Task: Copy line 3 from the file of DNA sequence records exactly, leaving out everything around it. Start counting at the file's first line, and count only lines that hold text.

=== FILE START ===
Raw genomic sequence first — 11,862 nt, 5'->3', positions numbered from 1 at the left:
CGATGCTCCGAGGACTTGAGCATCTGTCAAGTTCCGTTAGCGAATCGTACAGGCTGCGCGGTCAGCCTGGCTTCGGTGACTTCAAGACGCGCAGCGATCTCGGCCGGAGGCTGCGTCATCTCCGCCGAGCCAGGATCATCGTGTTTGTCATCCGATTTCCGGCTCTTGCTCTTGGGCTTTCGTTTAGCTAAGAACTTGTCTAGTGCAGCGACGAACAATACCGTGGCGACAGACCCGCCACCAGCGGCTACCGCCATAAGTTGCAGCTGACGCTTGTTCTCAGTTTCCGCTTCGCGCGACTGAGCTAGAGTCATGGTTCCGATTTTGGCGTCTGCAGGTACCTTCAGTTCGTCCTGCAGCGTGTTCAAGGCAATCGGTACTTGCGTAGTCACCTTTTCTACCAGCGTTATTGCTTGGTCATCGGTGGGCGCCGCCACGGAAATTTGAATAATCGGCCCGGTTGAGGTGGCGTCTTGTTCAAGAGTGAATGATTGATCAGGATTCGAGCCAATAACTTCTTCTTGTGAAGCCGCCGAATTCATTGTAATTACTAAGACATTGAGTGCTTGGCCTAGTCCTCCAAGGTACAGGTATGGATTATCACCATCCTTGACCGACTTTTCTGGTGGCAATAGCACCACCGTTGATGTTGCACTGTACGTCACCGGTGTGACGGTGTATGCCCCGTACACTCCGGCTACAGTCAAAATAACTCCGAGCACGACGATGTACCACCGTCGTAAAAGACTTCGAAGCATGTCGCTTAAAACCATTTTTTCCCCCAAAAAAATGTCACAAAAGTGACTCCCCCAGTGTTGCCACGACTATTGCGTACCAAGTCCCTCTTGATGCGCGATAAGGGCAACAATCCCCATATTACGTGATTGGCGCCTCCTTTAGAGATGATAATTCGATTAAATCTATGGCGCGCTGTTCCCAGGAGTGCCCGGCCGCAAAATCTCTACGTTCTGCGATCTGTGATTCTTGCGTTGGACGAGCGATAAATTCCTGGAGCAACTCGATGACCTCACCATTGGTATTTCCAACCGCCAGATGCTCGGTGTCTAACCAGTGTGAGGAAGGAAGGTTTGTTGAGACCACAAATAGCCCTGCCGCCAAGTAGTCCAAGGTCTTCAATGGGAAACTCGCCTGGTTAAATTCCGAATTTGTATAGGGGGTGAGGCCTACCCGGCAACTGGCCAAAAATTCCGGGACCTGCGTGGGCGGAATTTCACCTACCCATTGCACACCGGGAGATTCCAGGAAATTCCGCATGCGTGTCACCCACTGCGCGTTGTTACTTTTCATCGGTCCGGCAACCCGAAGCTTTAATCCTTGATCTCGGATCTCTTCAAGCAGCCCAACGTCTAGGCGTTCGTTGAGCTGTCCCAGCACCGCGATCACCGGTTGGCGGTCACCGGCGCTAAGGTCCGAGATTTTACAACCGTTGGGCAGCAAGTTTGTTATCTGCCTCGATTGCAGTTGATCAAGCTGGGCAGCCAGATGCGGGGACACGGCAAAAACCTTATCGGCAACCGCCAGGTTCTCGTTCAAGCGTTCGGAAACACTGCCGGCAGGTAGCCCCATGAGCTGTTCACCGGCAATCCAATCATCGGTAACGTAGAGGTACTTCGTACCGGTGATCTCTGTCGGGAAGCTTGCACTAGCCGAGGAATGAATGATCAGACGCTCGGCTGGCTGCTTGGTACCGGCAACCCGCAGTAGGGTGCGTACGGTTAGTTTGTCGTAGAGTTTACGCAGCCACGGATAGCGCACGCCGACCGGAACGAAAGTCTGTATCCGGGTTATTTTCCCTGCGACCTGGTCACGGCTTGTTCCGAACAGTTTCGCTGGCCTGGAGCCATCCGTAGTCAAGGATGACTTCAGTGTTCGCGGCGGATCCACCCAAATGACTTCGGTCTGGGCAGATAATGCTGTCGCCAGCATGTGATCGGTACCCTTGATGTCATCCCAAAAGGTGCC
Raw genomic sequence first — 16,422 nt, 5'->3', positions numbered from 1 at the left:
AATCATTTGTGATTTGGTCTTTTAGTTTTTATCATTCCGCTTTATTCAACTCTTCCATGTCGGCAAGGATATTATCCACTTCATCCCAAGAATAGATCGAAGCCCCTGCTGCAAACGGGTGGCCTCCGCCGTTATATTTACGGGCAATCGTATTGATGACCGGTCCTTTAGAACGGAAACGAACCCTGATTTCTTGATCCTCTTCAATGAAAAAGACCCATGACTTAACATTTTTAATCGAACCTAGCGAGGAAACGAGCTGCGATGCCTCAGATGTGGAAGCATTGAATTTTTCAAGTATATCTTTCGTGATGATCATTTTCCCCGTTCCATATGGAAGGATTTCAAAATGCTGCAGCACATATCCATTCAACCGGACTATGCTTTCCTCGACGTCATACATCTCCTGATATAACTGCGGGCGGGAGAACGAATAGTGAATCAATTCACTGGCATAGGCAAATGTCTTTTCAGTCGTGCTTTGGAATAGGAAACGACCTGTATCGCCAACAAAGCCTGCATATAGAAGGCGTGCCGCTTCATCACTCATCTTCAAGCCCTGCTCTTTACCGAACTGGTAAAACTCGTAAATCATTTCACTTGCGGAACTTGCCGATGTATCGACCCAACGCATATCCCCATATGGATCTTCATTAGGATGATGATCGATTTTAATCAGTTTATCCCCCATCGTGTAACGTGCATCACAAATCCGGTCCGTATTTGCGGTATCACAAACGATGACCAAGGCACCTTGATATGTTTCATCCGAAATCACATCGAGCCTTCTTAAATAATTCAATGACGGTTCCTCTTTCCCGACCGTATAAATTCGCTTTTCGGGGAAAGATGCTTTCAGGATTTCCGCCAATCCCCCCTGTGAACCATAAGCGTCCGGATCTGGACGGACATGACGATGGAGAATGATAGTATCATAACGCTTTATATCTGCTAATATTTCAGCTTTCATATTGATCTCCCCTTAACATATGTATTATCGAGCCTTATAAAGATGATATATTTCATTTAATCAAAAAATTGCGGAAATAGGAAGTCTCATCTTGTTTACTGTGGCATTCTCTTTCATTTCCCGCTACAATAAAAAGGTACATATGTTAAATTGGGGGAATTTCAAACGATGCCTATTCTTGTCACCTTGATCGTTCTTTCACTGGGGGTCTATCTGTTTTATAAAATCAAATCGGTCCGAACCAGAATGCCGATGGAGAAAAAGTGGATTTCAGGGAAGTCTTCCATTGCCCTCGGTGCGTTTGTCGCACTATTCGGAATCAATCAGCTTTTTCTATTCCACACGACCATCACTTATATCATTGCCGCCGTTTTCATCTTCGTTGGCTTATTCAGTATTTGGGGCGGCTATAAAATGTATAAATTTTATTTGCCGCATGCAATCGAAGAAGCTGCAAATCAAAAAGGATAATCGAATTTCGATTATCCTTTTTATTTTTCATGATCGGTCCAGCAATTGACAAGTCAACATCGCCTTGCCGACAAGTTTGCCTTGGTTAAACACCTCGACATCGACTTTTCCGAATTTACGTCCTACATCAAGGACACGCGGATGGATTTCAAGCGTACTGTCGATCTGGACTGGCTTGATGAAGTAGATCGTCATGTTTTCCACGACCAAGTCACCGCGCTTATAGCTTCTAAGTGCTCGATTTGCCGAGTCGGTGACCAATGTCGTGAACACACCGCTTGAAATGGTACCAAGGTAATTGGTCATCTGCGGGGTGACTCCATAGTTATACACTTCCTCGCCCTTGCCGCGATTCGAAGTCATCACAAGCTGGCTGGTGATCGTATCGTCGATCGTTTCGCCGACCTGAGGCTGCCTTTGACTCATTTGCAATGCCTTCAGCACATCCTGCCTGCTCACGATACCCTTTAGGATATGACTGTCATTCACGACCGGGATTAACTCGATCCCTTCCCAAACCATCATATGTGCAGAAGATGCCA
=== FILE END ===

Raw genomic sequence first — 16,422 nt, 5'->3', positions numbered from 1 at the left: